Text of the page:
The results from the current imaging surveys apply to the band that is softer than the main 3-100 keV XRB band. The fraction of the XRB estimated from sources contributing to the observed soft X-ray source counts above the level at which the counts flatten is about 50% of the intensity obtained by extrapolating the above 3 keV spectrum to lower energies with a power law index of 0.4. Since an excess is measured in the spectrum in the 0.3-3 keV band, it is not clear whether the soft X-ray sources contribute at any significant level to the XRB above 10 keV or so; perhaps they only constitute the soft extragalactic excess background. It may well be that the origin of most of the soft XRB is completely different from that of the hard ( 3 keV) XRB.
A point that emphasizes this fact is the mismatch between the Medium Sensitivity Survey counts and the P(D) fluctuation analysis from Ginga, which predicts three times more sources than the Medium Sensitivity Survey counts (Figure 8). Photoelectric absorption of a significant fraction of all hard X-ray sources (at a level which is consistent with spectra of the fluctuations and with observations of Seyfert galaxies) might reduce this prediction just enough (Butcher et al 1992). Broadband studies are particularly desirable here.
Figure 8. Source counts in the 2-10 keV band normalized to the relationship expected in a Euclidean universe. The filled points are from the direct counts of Piccinotti et al (1982). The dotted contour is the 1 region from a HEAO-1 A2 fluctuation analysis (Shafer & Fabian 1983), the continuous contour from a Ginga fluctuation analysis (Butcher et al 1992, in preparation: see also Hayashida 1990). The lines marked MSS correspond to the expectations from the Extended Medium Sensitivity Survey (Gioia et al 1990a) for several spectral indices. The cross represents direct counts from Ginga scans (Kondo 1990).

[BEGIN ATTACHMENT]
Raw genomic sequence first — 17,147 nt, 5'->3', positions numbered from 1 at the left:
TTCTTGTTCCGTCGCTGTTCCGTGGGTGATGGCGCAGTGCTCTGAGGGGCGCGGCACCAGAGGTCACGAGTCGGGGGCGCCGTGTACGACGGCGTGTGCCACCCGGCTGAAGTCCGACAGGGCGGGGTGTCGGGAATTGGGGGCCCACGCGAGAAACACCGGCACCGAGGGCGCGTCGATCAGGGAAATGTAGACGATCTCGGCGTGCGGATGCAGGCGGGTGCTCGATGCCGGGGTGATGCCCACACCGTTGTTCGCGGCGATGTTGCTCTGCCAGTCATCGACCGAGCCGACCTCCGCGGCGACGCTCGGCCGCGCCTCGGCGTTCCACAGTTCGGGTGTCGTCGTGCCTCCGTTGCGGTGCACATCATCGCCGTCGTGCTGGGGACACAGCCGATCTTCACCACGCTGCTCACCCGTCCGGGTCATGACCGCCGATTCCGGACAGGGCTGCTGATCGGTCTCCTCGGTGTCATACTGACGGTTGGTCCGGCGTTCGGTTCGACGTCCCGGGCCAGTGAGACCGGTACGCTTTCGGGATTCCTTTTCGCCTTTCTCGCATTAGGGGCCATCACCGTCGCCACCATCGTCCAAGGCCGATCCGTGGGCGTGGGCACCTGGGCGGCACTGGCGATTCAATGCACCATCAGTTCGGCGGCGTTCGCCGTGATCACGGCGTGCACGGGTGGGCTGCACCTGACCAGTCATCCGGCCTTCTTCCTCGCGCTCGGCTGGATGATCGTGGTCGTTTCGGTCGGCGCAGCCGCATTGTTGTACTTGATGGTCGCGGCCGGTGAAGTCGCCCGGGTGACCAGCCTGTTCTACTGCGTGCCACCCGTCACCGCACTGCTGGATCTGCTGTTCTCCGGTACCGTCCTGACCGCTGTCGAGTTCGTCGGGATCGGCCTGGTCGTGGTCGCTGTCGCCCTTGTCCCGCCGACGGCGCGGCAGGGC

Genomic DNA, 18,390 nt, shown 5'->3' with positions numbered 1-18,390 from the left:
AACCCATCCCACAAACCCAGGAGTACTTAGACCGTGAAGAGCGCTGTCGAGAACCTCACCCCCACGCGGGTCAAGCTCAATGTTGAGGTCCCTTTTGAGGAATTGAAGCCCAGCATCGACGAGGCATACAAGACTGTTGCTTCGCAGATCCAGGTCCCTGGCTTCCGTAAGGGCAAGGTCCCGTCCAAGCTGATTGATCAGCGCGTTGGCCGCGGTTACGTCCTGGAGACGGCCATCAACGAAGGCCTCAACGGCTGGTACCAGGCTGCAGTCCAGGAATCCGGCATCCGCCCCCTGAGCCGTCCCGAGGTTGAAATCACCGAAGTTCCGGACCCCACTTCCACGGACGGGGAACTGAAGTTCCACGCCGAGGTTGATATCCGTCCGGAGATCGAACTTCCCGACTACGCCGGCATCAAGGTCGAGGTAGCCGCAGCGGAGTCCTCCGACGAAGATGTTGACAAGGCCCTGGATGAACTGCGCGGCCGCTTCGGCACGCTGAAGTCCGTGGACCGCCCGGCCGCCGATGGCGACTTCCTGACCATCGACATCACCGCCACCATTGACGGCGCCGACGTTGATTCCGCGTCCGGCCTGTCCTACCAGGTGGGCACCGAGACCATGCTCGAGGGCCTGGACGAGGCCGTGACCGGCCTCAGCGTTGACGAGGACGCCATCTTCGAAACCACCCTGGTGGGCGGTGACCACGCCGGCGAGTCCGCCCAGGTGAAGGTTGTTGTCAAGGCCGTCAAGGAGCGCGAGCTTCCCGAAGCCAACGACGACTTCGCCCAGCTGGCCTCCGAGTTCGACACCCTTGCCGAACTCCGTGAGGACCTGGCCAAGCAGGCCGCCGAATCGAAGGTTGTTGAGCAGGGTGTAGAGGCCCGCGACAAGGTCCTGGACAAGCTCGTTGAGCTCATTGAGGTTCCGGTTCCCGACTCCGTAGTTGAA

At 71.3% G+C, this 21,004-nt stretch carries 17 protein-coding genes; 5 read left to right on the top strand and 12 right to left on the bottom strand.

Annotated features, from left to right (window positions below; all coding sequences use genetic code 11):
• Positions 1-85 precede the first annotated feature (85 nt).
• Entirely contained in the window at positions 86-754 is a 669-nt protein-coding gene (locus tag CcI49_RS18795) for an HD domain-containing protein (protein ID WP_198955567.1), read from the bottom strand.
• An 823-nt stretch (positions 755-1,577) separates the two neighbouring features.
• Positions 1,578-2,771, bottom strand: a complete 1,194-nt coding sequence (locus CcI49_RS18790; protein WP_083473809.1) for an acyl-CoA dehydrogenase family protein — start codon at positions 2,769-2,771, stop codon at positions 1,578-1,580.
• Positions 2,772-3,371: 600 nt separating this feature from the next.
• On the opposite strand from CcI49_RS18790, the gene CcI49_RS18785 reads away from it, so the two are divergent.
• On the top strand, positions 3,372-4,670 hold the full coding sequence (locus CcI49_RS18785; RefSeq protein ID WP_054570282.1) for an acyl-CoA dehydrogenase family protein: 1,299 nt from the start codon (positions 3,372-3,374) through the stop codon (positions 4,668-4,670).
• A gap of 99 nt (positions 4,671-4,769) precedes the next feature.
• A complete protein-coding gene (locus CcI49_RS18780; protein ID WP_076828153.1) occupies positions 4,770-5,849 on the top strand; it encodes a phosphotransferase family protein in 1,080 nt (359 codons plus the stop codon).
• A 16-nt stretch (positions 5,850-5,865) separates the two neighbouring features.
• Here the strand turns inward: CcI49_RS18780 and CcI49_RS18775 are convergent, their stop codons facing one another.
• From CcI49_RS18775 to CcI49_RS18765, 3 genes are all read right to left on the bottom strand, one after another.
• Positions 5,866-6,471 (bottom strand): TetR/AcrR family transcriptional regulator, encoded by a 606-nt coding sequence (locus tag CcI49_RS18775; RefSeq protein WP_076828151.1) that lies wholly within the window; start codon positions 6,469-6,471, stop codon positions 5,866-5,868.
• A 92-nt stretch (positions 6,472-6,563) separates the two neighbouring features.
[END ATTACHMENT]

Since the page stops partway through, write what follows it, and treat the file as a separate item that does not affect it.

The deep X-ray images to be made in the next few years at energies of 0.1-12 keV with ASTRO-D, Spectrum-X-, AXAF, and other missions will be very important in determining the overall contribution of AGN and other sources to the XRB. The flattening of the ROSAT counts suggests that such images may not be confused, even if the spatial resolution for several of the instruments is relatively low (one to two arcmin).
Some limits on excess fluctuations have been obtained at higher energies (3-12 keV). These are fluctuations in excess of those expected from sources that are just not resolved and require that the sources contributing most of the XRB do not cluster on scales 10 Mpc. Stronger limits have been obtained from ACF analyses of the XRB in the HEAO-1 (Persic et al 1989, De Zotti et al 1990) and Ginga data (Carrera et al 1991, 1992). This last work allows only 70% of the XRB to originate in sources at redshifts of 0.5 to 3 with a correlation length exceeding 6h-1 Mpc. This length is important since Boyle (1991) finds that 400 optically-selected quasars (with redshifts out to 2.5) have a constant comoving correlation scale of ~ 6h-1 Mpc (H0 = 100h km s-1 Mpc-1).
As a final point, it should be noted that the good correspondence between the P(D) results and the direct counts in the soft X-ray band, together with the observation that the counts flatten, leaves little room for excess fluctuations in the soft XRB. This probably rules out any significant contribution in that band from either distant clusters of galaxies or a clumpy intergalactic medium.